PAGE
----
SUMMER RENTAL is done. Mostly. I’ve finished the copy edits, written the dedication, am working on the acknowledgements. Also the recipes still have to be written. Which means that my writing plate is, metaphorically speaking, clean. So, you ask, what comes next?
Next comes the fun. Starting a new book is like starting the first day of school–you know, back before you hated school and worried about passing math and whether or not you’d ever get a date, or get accepted to a college, any college. I like to think about starting a new book in terms of getting up excited in the morning, putting on a starched cotton plaid dress with a big sash bow in the back, and marching off, newly sharpened Number 2 pencils in hand, along with a crisp new notebook, to find knowledge and new books in the library.
I don’t want to tell you too much about What Comes Next, because I’m Irish, and deeply superstitious, and don’t want to hex the little embryonic book that is even now growing and developing in my warped subconscious.
What I will tell you is how this little puppy was conceived. I dreamed it. Yup. For several nights running this summer, I dreamt of a woman. She was sitting in a church and she was righteously PISSED. Hmm. So one night, in my dream, or maybe it was while I was driving, I asked that dream woman what she was doing. And she told me–“I’m watching my ex-husband get re-married.”
Reaallly? “Yup,” she said. “And I’m okay with it.” Reallly?
I mentioned to my agent and my editor that this woman was bothering me with repeat appearances. Since it was time for me to tell them exactly what my NEXT book would be, I thought it might be good if I went back to dream woman and asked her a few more questions.
I scribbled down some options. Cobbled together a proposal for the NEXT book. And they like it, they really like it.
Why am I telling you all this? Because I thought I might share with you the twisted process I go through when hatching an idea. Because readers ask me this all the time. Where do you get your ideas? When my children were younger, I frequently got them during carpool, either driving to school in the morning, or waiting in the school parking lot in the afternoon. I got them while reading the newspaper. Once, a dear friend’s son was involved in a searing custody battle, and I sat in the courtroom with her, and the idea for a book was born from her pain. I got the idea for HISSY FIT while sitting in a bubble bath. I had to scribble down the idea for SAVANNAH BREEZE on a paper napkin in a restaurant in Charleston, after I eavesdropped on a conversation at the next table.
Once I have an idea, I pester my agent. What do you think? Could this be a book? Is there a story here? Is this a character my readers will love? And is it I story I could tell and tell really well? Does it seem like a Mary Kay Andrews story?
Stuart is a very, very patient man. He’s used to these deranged phone calls and knows exactly how to keep me on process. Sometimes, he hates the idea, and he’ll tell me why, and I’ll go away and sulk for a while, but almost always, I come to realize he’s right. Other times he loves the idea, and he’ll brainstorm with me. That’s how the plot of SUMMER RENTAL came about, over dinner (and wine) before a book-signing two years ago at the Jersey Shore.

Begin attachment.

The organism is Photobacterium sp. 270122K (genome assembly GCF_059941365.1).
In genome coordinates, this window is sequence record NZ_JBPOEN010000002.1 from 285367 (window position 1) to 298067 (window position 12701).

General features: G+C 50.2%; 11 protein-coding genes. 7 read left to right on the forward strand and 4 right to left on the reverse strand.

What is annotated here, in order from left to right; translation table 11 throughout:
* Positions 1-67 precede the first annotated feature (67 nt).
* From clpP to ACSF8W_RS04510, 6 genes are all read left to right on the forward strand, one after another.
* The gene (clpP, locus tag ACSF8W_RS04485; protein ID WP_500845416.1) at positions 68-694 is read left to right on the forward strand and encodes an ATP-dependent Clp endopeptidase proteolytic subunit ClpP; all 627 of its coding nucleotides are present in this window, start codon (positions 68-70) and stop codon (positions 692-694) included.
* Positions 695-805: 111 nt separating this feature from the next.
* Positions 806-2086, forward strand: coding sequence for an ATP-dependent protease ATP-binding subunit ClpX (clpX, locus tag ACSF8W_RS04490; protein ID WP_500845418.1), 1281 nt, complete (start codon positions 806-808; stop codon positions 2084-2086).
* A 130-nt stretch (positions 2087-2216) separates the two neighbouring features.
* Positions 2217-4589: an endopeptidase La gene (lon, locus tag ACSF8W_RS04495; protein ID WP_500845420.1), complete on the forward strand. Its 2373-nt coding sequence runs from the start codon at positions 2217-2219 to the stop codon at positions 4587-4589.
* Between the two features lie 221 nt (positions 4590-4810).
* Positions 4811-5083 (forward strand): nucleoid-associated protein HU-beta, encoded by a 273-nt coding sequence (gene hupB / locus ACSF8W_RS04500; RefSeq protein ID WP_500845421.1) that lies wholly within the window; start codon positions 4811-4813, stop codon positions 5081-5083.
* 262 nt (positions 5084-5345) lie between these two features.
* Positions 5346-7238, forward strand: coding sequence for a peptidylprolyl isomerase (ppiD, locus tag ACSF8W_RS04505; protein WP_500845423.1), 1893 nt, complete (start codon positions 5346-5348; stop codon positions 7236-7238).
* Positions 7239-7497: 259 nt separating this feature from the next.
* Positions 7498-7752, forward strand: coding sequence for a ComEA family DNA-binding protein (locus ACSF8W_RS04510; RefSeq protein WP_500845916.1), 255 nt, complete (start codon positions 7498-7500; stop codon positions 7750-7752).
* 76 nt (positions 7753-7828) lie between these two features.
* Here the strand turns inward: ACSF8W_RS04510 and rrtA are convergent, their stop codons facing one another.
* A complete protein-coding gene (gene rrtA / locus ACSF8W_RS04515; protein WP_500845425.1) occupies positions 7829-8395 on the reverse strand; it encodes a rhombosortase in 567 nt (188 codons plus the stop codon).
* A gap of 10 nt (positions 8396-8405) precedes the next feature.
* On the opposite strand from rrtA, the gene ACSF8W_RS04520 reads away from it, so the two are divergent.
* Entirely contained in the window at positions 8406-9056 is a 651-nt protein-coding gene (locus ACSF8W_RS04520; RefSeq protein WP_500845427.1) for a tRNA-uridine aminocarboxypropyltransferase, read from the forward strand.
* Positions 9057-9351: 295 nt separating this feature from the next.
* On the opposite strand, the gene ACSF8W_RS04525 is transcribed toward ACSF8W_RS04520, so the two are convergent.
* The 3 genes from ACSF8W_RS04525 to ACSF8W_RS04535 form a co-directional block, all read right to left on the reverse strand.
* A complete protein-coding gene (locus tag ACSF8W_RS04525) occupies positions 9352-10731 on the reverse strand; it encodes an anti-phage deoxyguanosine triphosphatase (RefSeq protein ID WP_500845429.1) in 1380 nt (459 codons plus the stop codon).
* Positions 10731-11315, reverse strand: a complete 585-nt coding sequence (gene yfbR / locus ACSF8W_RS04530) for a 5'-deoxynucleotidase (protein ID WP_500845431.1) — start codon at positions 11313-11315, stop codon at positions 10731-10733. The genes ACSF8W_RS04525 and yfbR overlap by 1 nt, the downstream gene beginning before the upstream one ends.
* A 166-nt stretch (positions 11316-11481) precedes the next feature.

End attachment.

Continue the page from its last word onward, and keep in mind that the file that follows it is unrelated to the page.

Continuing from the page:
Once Stuart likes the idea, I noodle around with it some more. In the meanwhile, he has a conversation with my editor, just to see if she likes it too. Fortunately, Jen seems to love the idea for the NEXT book. We have phone discussions, and I scribble some ideas. What’s the name of this character? Names are incredibly important to me. For protagonists, I like a name that sounds unique, which is why my books are peopled with characters with names like Callahan, Neva Jean, Weezie, BeBe, Mary Bliss, Keeley and Dempsey. For the protagonist of my next book, I chose the name of my late great-grandmother, whom I only met as a very young child. I love that name so much I could hug it, I could eat it for dessert, that’s how much I love this name.
Where is the book set? A real town, or a made-up place? Georgia, or someplace else? It’s looking like someplace else, this time around, probably a made-up small town in North Carolina. What does my character do? Oh, what fun I’m going to have writing about the world of this next book. I’ve already started researching that world, and at the risk of sounding smug, it’s gonna be good.
What’s my protagonist’s dilemma? Hmm. I guess we start with the fact that she’s actually attending her ex-husband’s wedding. What’s that all about? Now we’re getting down to brass tacks. Now comes the hard part. Actually plotting the story. For me, characters and setting are the icing, the sweet part that comes quite naturally. Now I’ve got to bake the cake, making sure I have a strong, stable, tasty platform to support my characters. I’ve got to figure out how to get her out of that church pew–and into and out of all kinds of plot complications.
Lucky for me, my writer’s group is having our twice-yearly retreat next week. We’ll meet up at the Weymouth Center in Southern Pines, N.C., lugging our laptops and crockpots and notebooks and index cards–and peanut M&Ms and cheap Chardonnay. We’ll all share the ideas for our next books, brainstorm, set goals, write like women possessed—and then, at night, meet to bitch and whine, discuss progress, and most importantly, play word games like Scrabble, Balderdash and Taboo.
Hopefully, at the end of the week, I’ll come home with the strong foundation–and lots of new pages, of the NEXT book. I’ll put away my little plaid dress, climb into my black yoga pants, and get down to work.
How about you? Is there a novel raging inside you? Did you know that today is the first day of National Novel Writing Month? (Also known as NaNoWriMo) Check here for the details, and let me know what you decide. Who knows? Maybe November will be the month we all get a book going.